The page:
One month into Brodhead's tenure as president, the Palestine Solidarity Movement (PSM) was scheduled to hold their annual conference on Duke's campus. While this led to opposition, Brodhead approved the conference, citing free speech and the desire for improved dialogue regarding this contentious issue.
Duke lacrosse case
Brodhead's actions during the Duke lacrosse case proved controversial after three members of the nationally ranked men's lacrosse team were falsely accused of raping a stripper hired to perform at a team party off campus on March 13, 2006. Brodhead repeatedly stated that "our students must be presumed innocent until proven otherwise," with his earliest citation on March 25, 2006, but also stated that "whatever they did is bad enough", while talking about the horrors of sexual assault and racism in society. Brodhead canceled the remainder of the 2006 season shortly after the Athletic Director fired Duke's lacrosse coach Mike Pressler. Student body president Elliott Wolf opined that Brodhead faced a public perception "that [Duke] simply washes its hands of students".
On December 20, 2006, Brodhead stated that "the DA's case will be on trial just as much as our students will be". On January 3, 2007, Brodhead invited Seligmann and Finnerty back to Duke as students in good standing and the lacrosse team even though they still faced charges. On April 11, 2007, the N.C. Attorney General's Office dropped all charges against the players, declared them innocent, and called them victims of a rogue prosecutor's "tragic rush to accuse".
Later, Brodhead apologized in a public forum for the university's "failure to reach out" in a "time of extraordinary peril". Brodhead and more than 30 other individuals were named as a defendant in the lawsuit filed in 2008 by the unindicted members of the lacrosse team.
- U.S. Public Records Index Vol 1 (Provo, UT: Ancestry.com Operations, Inc.), 2010.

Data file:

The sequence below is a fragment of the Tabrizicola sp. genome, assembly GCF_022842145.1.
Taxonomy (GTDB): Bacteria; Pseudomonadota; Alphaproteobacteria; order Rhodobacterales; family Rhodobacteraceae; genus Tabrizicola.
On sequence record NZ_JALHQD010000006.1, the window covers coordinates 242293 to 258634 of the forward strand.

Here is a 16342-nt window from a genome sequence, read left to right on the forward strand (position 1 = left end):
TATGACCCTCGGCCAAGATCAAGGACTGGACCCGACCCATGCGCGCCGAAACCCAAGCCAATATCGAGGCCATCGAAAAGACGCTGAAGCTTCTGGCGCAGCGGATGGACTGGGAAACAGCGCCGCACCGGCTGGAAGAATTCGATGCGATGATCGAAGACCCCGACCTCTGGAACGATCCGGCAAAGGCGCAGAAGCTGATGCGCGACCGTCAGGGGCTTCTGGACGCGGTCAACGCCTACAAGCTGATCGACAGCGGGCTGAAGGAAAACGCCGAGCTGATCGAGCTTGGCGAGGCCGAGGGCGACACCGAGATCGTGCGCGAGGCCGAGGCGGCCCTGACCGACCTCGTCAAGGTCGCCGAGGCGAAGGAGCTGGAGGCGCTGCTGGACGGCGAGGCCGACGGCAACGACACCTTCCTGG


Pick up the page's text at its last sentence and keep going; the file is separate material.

- Cary Nelson, Manifesto of a Tenured Radical (New York: New York University Press, 1997), 142-143.
- "District judge reopens Van de Velde suit", Yale Daily News
- "Duke's Financial Aid Initiative Raises $308.5 Million", Duke University Office of News & Communications. 26 January 2009
- Eckinger, Helen (2004-09-03). "Brodhead Confronts Controversy". Yale Herald (New Haven, Connecticut). Archived from the original on 2007-09-27. Retrieved 2007-12-27.
- Criticism directed at Nifong and Duke. The News & Observer. 20 December 2006.
- 60 Minutes Interview with President Brodhead. Duke News & Communication. 13 December 2006.
- Statement by President Richard H. Brodhead on Duke Men’s Lacrosse Team. Duke News & Communications. 25 March 2006.
- "Lacrosse Publicity 'Unwished' For Duke, Durham, Brodhead Says", WRAL.com
- "Statement by President Richard H. Brodhead on Duke Men’s Lacrosse Team".Duke News & Communications. 25 March 2006.
- "Duke lacrosse coach resigns, rest of season canceled", ESPN
- "Special Report: The Damage Done", Sports Illustrated
- Blythe, Anne (2007-05-12). "Faculty revisits case, Nifong". The News & Observer (Raleigh, North Carolina). Archived from the original on 2007-09-22. Retrieved 2007-12-27.
- Duke Invites Lacrosse Defendants to Return. WRAL.com. 3 January 2007.
- Beard, Aaron (2007-04-11). "Prosecutors Drop Charges in Duke Case". Associated Press. Retrieved 2007-04-11.[dead link]
- Beard, Aaron (2007-09-29). "Duke President Brodhead apologizes to lacrosse players, families". Associated Press. Retrieved 2007-09-29.[dead link]
- "Second Federal Suit Filed in Duke Lacrosse Case", WRAL.com
- Stuart, Taylor Jr.; K. C. Johnson (2007) . "Chapter 10: Richard Brodhead's Test of Courage". Until Proven Innocent: Political Correctness and the Shameful Injustices of the Duke Lacrosse Rape Case. New York, New York: St. Martin's Press. ISBN 978-0-312-36912-5.